Show and tell: new documentary exposes reality of teaching in America

The American Teacher is a new, long-awaited film directed by Vanessa Roth. Told through the eyes and lives of real school teachers, Roth’s documentary examines the working conditions that face public school teachers across the country—conditions that drive many of them out of the profession within the first five years, and often limits their success beyond the fifth year.

Based on the book, Teachers Have It Easy: The Big Sacrifices and Small Salaries of America’s Teachers (The New Press: 2005). The book’s authors, Dave Eggers and Ninive Calegari, are also producers of the documentary. As with the book, the film seeks to debunk some widely held myths about what it’s really like to be a teacher in America today. The core of the film follows the careers of four very different, very dedicated teachers. To me, the working lives of these teachers looks and feels painfully familiar.

Roth interweaves informative graphics and commentary from teachers, politicians, researchers, parents, and students to create a fuller picture of the teacher life than what most people outside the profession ever see. A recurring thread in the piece are how underpaid teachers really are in proportion not only to other similarly prepared professionals, but in relation to the immensely important work we do. The film underscores the latter point by balancing testimonials from parents and students about teachers in the film who are hurt in various ways by our working conditions, and how that in turn, hurts our children’s futures.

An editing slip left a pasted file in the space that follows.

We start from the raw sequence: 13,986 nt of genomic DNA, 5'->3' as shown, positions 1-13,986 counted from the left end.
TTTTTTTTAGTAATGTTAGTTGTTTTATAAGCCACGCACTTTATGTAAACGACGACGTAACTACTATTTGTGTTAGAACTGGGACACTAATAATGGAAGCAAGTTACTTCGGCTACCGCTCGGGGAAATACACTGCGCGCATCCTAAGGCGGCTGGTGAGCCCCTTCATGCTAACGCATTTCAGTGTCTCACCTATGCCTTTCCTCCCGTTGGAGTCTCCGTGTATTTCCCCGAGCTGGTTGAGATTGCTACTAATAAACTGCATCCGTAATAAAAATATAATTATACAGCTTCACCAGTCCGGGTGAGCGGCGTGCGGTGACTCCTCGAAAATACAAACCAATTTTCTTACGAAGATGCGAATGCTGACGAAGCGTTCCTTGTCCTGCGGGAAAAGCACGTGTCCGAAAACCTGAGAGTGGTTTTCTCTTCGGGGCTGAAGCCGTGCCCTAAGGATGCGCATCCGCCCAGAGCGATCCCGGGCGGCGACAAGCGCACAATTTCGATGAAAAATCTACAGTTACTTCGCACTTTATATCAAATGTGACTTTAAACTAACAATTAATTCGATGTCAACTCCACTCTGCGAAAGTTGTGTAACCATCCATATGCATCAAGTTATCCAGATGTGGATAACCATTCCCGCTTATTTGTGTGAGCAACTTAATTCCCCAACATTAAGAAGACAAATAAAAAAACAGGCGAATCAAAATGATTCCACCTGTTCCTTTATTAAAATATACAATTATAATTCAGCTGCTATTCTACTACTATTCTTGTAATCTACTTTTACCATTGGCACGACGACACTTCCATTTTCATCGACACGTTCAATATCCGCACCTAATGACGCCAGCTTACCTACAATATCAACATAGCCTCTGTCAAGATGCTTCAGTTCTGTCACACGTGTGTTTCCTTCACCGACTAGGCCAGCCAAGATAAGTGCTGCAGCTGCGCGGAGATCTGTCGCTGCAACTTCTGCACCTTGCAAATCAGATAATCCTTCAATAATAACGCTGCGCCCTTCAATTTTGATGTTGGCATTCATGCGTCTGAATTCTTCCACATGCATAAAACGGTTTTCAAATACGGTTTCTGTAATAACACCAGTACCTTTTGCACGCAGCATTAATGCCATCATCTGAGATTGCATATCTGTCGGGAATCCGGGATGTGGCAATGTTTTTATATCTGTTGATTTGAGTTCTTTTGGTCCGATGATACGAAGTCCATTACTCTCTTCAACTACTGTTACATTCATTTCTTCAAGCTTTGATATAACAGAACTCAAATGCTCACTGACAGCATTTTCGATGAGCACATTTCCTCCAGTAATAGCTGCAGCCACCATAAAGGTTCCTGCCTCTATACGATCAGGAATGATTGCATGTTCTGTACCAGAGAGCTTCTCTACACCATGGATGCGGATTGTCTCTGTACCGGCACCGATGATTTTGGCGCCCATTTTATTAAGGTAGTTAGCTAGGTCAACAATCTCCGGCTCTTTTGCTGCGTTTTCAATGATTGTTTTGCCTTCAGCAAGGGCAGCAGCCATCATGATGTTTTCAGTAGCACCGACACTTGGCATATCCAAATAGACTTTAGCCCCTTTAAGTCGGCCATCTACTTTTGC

The film contains many touching moments, one of the most poignant being the expression by a student of how traumatic it is for the students when good teachers and leaders leave a school. This is underscored by research graphics connecting teacher retention and improved compensation of teachers at a school with increased graduation rates for students. At a time when turnaround plans and teacher layoffs have become too common and easily justified, we have lost sight of how much stability matters in a school; or maybe, we just don’t care.

That’s the biggest, saddest take away from the film—how little we really care about teachers or students, despite all our public proclamations to the contrary (many of them featured in the film). Also in the movie are clips from those who argue that teachers are too self-serving, overpaid, and inept. The examples in the film present the opposite argument: Our best teachers are almost dangerously self-sacrificing, grossly underpaid, and frustratingly overly trained for what they are allowed to do. The $250 tax credit teachers get for what they personally spend on classroom supplies, for example, is almost laughable when one considers that most teachers will spend five times that amount in a school year. For many teachers, it’s their own children and families who suffer most when the teacher commits to doing what she or he must do to meet the needs of students, particularly in our chronically and deliberately underfinanced high needs schools. The litany of marvelous teachers in this film who have left the classroom, many for reasons that could have been avoided, can be multiplied thousands of times around the country. Nevertheless, the documentary ends on two strongly positive notes:

  1. We could change teacher’s working conditions today if we really wanted to do so.
  2. Many teachers continue to give their best for their students, despite the unnecessary obstacles placed in their way.

I’m hoping that this film gets wide viewing; that the issues it raises finally get addressed with meaningful action.

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